Right now, a rolling wave of metal attracts fans who previously were not acquainted with the genre. Sludge and postsludge bands like Cult of Luna are riding the crest of this wave, lead by the mighty albeit slightly more accessible Pelican. However, Cult of Luna, like Neurosis before them, have opted to incorporate a heaviness rooted in hardcore - this swedish seven-piece was formed from the ashes of a hardcore band and remnants of their past are evident in their music, especially the vocal delivery.
Heaviness is not all they have, however; the album begins with an echoing selection of guitar notes which together form various minor or sustained chords. Much of the work on the album is in a minor key, so there will be no Pelican-like rays of light for the casual listener; the reprieves between the heavier sections should be enough once you are familiar with the band's style, but even these moments are frought with tension. It's a cliche, but these are merely calms before a relentless storm.
As the first song, "Echoes" progresses, we can hear how the band use different textures and percussional elements to evince different moods in the listener. The knowledge that harsh vocals lurk ahead keeps us in a state of apprehension, which is exactly where they want us and they toy with us for six minutes, cycling through various stages of gentle instrumental coercion before unleashing their anger upon us.
Mercifully, the vocals aren't particularly high in the mix and so we are saved an ear shredding so early into the album. Additionally, they do not scream at us for long as at this point they are still setting the scene, painting a desolate landscape with their instruments but allowing us to observe for now. The promise of being lost in that picture of course occurs to us, once the echoing fades.
At this point, relevant comparisons can be made with the obvious Neurosis, but also Snowblood who have a similar musical etiquette, demanding that we experience their music from different points of view as their songs progress.
"Vague Illusions" opens with a little more urgency, and before long a bilious voice confronts us with tales of futility, describing how we are trapped in a cycle of making mistakes and then apologizing for them. We are still spared a direct assault as the heavy chords are allowed to ring and fade, and half way through the song we are steered to a more tranquil place. Of course, we have not been set free - just surrounded, and as the song drops into a driving 3/4 progression with heavy bass the inevitable voice returns, and it does not bear kind words.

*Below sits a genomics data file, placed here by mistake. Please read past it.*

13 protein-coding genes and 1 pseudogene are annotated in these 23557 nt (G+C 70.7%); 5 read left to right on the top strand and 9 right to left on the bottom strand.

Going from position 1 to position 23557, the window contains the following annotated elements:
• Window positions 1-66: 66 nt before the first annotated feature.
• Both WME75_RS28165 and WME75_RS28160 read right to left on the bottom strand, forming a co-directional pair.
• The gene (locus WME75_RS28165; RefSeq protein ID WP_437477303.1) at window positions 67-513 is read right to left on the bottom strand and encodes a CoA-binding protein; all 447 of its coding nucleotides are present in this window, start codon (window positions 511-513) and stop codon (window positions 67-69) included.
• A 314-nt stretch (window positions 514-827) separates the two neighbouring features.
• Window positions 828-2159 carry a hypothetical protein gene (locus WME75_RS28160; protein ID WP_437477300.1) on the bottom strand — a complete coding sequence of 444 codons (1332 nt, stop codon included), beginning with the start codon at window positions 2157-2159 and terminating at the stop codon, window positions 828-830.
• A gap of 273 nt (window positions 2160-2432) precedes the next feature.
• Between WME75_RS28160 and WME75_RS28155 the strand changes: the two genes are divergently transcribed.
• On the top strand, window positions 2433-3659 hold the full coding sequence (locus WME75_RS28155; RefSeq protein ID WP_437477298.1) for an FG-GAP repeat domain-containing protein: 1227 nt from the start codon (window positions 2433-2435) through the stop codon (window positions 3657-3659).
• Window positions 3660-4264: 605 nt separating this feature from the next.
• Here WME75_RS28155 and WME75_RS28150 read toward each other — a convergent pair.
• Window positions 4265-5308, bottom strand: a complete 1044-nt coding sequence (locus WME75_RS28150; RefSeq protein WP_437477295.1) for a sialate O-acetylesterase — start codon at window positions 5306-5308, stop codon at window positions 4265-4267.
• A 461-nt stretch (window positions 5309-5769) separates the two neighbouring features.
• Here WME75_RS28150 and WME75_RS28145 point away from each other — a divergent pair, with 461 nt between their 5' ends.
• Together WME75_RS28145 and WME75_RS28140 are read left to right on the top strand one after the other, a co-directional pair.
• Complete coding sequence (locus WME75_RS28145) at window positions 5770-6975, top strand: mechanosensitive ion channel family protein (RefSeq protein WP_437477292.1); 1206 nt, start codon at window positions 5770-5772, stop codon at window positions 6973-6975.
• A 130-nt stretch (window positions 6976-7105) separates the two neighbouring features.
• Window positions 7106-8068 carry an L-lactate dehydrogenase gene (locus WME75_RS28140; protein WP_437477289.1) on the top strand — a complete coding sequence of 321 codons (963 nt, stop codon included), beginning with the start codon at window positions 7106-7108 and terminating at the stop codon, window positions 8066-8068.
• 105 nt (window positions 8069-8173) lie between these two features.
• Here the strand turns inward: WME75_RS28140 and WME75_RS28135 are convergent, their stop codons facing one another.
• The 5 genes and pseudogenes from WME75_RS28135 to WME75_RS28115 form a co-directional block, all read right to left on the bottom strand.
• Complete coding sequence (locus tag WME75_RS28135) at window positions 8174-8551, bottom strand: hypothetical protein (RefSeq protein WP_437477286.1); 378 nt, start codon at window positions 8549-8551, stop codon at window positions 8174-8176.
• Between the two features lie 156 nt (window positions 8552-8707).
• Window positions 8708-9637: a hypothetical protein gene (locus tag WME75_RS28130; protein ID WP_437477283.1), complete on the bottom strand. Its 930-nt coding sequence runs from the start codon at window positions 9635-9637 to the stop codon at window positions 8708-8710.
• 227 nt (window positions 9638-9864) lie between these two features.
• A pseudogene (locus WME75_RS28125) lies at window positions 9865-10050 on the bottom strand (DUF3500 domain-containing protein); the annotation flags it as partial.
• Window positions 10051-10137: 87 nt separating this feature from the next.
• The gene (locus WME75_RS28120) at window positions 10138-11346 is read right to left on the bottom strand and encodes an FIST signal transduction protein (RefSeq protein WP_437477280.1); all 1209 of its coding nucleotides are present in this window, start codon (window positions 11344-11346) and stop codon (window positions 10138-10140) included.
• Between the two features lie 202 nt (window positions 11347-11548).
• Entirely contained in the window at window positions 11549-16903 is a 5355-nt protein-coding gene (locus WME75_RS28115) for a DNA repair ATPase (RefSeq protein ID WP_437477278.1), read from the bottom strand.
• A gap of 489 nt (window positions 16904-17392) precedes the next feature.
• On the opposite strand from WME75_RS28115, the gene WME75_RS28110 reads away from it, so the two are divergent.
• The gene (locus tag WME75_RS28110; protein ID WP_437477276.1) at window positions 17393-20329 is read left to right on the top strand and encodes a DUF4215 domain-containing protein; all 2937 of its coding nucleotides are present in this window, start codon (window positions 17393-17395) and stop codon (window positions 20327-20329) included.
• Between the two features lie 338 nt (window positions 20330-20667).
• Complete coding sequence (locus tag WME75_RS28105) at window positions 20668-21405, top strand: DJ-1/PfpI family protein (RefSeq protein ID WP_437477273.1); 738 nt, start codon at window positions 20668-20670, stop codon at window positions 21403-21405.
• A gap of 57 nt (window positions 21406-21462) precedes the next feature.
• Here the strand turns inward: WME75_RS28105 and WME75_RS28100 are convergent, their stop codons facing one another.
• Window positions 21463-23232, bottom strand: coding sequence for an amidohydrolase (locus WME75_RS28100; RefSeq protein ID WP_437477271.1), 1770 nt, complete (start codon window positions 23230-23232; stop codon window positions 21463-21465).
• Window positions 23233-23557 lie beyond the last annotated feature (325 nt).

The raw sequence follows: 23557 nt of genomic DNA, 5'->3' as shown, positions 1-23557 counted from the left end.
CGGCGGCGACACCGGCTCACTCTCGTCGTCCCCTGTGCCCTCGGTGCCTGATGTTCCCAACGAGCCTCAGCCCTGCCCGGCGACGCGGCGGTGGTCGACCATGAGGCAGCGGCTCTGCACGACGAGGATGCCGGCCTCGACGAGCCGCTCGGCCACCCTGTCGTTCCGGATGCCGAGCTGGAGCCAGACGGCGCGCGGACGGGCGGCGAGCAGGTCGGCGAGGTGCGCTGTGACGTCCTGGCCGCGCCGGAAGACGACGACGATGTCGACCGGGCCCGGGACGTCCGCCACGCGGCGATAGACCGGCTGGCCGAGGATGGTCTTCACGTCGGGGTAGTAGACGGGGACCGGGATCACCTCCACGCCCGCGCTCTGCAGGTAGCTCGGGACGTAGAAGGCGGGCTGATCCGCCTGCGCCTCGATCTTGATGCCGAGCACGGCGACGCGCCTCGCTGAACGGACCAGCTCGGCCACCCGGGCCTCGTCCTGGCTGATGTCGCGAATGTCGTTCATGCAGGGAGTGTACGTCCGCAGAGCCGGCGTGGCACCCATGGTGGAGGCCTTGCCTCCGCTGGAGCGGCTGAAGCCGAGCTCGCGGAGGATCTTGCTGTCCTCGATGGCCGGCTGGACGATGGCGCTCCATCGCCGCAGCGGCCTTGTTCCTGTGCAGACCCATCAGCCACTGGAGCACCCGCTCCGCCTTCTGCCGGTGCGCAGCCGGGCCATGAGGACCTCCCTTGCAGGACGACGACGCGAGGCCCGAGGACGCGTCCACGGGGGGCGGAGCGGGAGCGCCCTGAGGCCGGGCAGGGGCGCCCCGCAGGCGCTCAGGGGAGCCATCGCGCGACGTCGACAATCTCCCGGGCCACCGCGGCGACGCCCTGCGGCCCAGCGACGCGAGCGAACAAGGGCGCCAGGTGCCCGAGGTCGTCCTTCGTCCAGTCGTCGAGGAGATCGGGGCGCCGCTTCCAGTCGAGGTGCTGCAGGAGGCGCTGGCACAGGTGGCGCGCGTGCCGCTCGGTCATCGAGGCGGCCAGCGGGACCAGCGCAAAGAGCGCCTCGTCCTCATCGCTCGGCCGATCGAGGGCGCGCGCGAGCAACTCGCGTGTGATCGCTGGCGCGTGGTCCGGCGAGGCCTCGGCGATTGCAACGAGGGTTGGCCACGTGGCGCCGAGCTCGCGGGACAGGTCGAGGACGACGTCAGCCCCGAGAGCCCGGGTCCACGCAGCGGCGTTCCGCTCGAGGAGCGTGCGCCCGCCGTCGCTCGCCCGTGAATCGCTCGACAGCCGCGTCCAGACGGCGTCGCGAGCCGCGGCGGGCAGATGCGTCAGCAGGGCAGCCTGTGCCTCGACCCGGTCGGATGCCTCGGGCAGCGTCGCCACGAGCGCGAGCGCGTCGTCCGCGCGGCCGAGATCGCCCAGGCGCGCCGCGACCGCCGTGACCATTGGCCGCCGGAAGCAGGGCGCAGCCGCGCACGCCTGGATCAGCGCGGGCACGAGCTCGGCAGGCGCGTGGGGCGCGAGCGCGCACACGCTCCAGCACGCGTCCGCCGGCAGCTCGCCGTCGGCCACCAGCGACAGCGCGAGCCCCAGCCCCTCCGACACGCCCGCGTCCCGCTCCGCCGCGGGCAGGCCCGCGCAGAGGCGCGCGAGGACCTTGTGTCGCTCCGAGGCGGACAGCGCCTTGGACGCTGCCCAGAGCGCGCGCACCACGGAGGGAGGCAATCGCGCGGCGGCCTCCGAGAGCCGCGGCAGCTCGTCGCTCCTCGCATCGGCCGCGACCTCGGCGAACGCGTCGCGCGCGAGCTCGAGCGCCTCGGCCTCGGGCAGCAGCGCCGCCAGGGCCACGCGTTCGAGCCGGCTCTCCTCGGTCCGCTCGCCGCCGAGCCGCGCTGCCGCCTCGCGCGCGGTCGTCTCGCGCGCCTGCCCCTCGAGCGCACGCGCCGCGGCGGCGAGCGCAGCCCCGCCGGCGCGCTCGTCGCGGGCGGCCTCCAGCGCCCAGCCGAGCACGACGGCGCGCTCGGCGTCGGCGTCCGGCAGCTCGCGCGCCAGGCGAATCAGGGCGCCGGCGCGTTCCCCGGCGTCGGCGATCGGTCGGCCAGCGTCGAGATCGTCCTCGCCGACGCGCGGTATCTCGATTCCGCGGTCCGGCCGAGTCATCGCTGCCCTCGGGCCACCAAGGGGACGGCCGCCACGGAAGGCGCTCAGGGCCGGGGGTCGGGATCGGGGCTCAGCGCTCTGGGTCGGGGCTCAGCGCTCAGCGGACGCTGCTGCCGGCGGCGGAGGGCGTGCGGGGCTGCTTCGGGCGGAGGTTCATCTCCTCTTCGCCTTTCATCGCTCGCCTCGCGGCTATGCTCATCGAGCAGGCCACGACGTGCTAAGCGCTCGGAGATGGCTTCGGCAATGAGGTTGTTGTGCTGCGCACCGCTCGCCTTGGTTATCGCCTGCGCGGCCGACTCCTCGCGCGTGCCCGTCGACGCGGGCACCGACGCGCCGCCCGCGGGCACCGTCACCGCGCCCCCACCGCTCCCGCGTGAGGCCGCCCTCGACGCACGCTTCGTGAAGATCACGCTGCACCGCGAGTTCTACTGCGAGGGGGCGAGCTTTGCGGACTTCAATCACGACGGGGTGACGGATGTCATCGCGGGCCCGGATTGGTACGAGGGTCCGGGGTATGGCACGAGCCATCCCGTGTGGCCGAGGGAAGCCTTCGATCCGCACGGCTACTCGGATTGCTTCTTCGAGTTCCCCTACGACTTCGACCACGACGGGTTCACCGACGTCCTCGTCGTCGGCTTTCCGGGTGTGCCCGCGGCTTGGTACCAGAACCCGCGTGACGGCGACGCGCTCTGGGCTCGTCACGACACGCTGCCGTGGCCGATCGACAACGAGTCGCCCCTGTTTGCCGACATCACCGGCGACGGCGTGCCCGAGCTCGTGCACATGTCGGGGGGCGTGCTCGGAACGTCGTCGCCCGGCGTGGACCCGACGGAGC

"Leave Me Here" follows on from there, and it is a faster, more riff-based song. Here the monstrous voice is actually gloating about its ability to lead us down a path of its choice. This momentum does not continue for long, eventually dissipating so that xylophones and fair, clean vocals may emerge. This should be another brief reprieve so we gasp for air, and sure enough the anger returns, but something is missing - the guitars do not quite support the screams which seem now to struggle. This is a decoy and the full force of the band hits you a moment later.
The next three tracks progress in a similar vein. "Waiting for You" is slower, placing more emphasis on an indie-rock style progression and the thoughtful, quiet, humming vocals appear again here. "Adrift" is a lot like Vague Illusions in that it maintains a certain level of pressure and has many notes repeated in sequence. Oh, and the insistent screaming. "White Cell" also seems furious, but it lets the guitars have more say over the melody and seamlessly explores some interesting six-away chord leaps.
"Crossing Over" is an oasis of reflection, an amalgam of echoing, shimmering elements and melodies which define the track neither as minor or major. This made me think of the beginning of YOB's glorious "Asleep in Samsara" and evokes a similar lethargic calm. The hardcore vocals attempt to creep around the corners, but the smooth sliding guitar tames them to the point where they remind me of nothing so much as the whispering of the sea lapping against the shore.. and trust me, the shade here is cool and relaxing.
The final track, "Into the Calm" begins with lightly brushed snares and a bassline which would carry a riff if it was played louder, but as it is, serves as a focal point for the attention, guiding you through the jangling tremolo sea of guitar noise. At 2:45 they decide to drop the bomb, treating to you to a seven man wall of noise. This sequence is repeated, but after the seventh wave washes over you this time, the heaviness is maintained and taken to unfamiliar places. Over the last five minutes of this track I feel myself reflecting upon what I've heard, which is a mistake not to be made as I almost daydreamed through the most beautiful part!
If you do decide to experience this album then a) play it loud and b) play it only for yourself. Don't take anyone else on this journey.
Along with the above recommendations, fans of Isis, Jesu and post-rock/metal in general should set aside an hour and a quarter to experience this. The hardcore vocals may initially turn you away but be aware that this album would not make nearly as much sense if it were entirely instrumental.
Killing Songs :
Echoes, Crossing Over, Into the Calm
|Dee quoted 83 / 100|
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